Dan Chitwood: Certified Landscape Architect  
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Dan Chitwood's Design Philosophy
The Four Levels of Experience

Dan Chitwood has developed a systematic approach to master planning.  This approach can be applied to any size project.  The general idea is to start with the broadest issues and work your way down to the details.  We experience the world at four levels.

Context
Context is four-dimensional. Context is infinitely large and encompasses everything we know and feel. Decisions of context have the highest priority.
Space
Space is three-dimensional. Space is the area we inhabit. Spaces are experienced in all directions with all senses. Decisions of space have the second highest priority.
Composition
Compositions are two-dimensional. When we walk through a space we see many compositions. Compositions are easily captured with a camera. Decisions of composition have the third priority.
Detail
Details can be infinitely small. Try  not to focus on details too early in the design process. Details are easy to decide once the other levels are worked out. Decisions of detail have the lowest priority.
before after

Context
(top)

  • Time is generally considered the fourth dimension but extra-sensory perception should also be considered.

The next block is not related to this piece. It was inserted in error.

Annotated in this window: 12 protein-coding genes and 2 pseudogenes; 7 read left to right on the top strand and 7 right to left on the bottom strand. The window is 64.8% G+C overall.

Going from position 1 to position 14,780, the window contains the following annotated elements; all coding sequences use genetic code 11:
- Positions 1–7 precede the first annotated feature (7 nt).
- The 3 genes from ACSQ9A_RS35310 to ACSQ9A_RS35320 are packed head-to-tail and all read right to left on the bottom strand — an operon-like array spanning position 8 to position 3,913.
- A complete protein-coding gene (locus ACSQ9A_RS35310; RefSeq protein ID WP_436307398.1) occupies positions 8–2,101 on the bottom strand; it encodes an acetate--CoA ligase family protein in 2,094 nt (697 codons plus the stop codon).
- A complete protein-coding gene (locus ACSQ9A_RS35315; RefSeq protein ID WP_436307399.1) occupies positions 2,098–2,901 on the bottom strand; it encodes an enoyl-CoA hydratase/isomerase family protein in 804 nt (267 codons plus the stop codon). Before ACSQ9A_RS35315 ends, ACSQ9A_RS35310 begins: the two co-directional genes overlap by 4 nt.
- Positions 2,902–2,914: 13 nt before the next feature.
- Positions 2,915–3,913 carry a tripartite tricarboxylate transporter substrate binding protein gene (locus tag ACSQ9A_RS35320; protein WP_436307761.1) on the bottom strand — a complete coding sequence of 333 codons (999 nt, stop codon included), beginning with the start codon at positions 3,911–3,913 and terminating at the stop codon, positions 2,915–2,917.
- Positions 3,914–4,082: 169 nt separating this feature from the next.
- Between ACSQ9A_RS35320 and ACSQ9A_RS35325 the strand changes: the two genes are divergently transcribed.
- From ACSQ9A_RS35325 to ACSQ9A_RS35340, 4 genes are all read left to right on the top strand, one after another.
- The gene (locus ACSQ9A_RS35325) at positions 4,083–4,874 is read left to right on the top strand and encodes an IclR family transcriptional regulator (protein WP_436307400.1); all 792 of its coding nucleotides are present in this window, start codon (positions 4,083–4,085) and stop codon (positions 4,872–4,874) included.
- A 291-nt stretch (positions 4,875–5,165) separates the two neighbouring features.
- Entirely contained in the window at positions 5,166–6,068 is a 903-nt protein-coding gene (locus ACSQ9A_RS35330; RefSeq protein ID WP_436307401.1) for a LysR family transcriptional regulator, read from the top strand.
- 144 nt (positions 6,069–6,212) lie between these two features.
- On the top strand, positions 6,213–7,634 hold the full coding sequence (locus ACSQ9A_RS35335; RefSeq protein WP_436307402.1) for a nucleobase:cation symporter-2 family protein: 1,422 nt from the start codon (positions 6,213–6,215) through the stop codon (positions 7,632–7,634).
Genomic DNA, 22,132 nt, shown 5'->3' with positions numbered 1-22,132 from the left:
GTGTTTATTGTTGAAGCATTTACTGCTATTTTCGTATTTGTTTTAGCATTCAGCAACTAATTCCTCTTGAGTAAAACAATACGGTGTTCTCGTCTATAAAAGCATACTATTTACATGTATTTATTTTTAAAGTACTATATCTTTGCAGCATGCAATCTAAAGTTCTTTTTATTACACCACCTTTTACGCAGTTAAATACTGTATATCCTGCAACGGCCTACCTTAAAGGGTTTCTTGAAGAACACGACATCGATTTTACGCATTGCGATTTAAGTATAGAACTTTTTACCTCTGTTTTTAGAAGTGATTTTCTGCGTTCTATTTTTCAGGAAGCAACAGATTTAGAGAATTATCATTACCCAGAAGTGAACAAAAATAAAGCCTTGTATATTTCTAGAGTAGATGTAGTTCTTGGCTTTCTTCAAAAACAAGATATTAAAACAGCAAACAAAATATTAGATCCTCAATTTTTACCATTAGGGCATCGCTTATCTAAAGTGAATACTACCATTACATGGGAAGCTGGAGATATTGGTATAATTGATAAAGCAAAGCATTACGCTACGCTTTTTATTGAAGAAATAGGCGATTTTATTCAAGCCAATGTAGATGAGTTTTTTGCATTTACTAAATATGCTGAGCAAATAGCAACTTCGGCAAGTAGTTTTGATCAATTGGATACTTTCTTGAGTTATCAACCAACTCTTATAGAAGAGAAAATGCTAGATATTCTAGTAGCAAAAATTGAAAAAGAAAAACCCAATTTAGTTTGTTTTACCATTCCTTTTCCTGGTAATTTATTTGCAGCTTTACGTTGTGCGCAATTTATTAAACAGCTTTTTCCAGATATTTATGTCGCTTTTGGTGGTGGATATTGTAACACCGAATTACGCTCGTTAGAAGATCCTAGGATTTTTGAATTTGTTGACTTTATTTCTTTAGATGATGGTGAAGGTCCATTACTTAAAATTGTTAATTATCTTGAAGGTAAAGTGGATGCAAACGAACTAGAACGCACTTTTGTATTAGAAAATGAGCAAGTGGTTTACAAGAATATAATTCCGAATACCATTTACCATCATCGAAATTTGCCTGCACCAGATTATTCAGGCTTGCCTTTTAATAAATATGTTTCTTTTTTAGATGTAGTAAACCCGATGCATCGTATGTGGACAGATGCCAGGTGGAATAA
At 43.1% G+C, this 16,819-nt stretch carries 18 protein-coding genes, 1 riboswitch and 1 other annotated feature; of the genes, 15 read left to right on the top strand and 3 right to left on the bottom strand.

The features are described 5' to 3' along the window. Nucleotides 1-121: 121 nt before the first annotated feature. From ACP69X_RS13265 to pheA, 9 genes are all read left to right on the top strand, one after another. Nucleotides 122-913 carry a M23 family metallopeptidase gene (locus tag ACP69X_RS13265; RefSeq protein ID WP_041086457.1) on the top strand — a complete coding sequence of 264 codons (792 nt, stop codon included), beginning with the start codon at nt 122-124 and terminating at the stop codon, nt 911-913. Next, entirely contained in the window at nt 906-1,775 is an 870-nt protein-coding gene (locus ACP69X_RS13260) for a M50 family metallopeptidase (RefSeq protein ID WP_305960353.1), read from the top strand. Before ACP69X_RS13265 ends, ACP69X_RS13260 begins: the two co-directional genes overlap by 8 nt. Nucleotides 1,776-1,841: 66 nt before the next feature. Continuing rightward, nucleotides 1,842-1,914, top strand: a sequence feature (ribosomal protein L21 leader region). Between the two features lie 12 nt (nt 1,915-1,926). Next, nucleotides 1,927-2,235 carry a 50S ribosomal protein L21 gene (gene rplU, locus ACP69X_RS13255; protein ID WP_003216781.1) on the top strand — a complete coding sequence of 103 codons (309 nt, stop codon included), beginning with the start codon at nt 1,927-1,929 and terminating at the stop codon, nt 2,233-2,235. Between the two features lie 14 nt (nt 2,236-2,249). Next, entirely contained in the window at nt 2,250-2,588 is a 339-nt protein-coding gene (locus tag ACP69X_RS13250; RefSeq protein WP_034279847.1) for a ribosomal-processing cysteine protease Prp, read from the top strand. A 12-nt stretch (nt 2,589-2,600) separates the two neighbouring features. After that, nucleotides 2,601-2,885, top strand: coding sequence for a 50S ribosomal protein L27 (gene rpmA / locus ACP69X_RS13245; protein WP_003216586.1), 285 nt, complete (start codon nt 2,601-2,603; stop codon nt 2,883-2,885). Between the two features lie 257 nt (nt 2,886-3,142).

• You need to determine what level of context is important to your project.
  • Context can be as narrow as your backyard or as broad as the universe.
  • Do not take things out of context.
  • A good example of context is the typical house in a neighborhood.  If you want to be in harmony with a neighborhood you would not build a house that is out of context.

Space
(top)

  • Use trees, shrubs, fences, walls, arbors, berms, mulch beds to reinforce the sense of space.
  • Avoid cutting spaces up unintentionally.
  • Choose prime vantage points and frame good windows out of a space. Screen unattractive views out of a space.
  • Incorporate smells and fragrances into your design of each space.
  • Incorporate sound into your design of each space.

Composition
(top)

  • Compositions consist of three major elements: Focal Point, Line, and Fill.
  • Each composition should have one focal point. The eye cannot focus on more than one thing at a time.
  • Lines lead the eye and foot. Lines create form. Lines should support the theme and mood of a space whether it is formal, informal, soothing, exciting, etc. Architecture, walls, walks, fences, pavement edges, lawn edges, etc. create lines.
  • Lines should have a well-defined beginning, meander throughout the site, and have a well-defined end.
  • The most harmonious designs occur when all lines of a composition complement each other.
  • Fill is the area between the lines, just like paint by numbers. If you haven't addressed the bigger issues above, you will have trouble applying the principles of texture, color, rhythm, balance, etc.
  • Avoid using more than three major construction materials in a composition.

Detail
(top)

  • Select details based on the words you use to describe the space.
  • Look at existing architecture and study similar projects for details.
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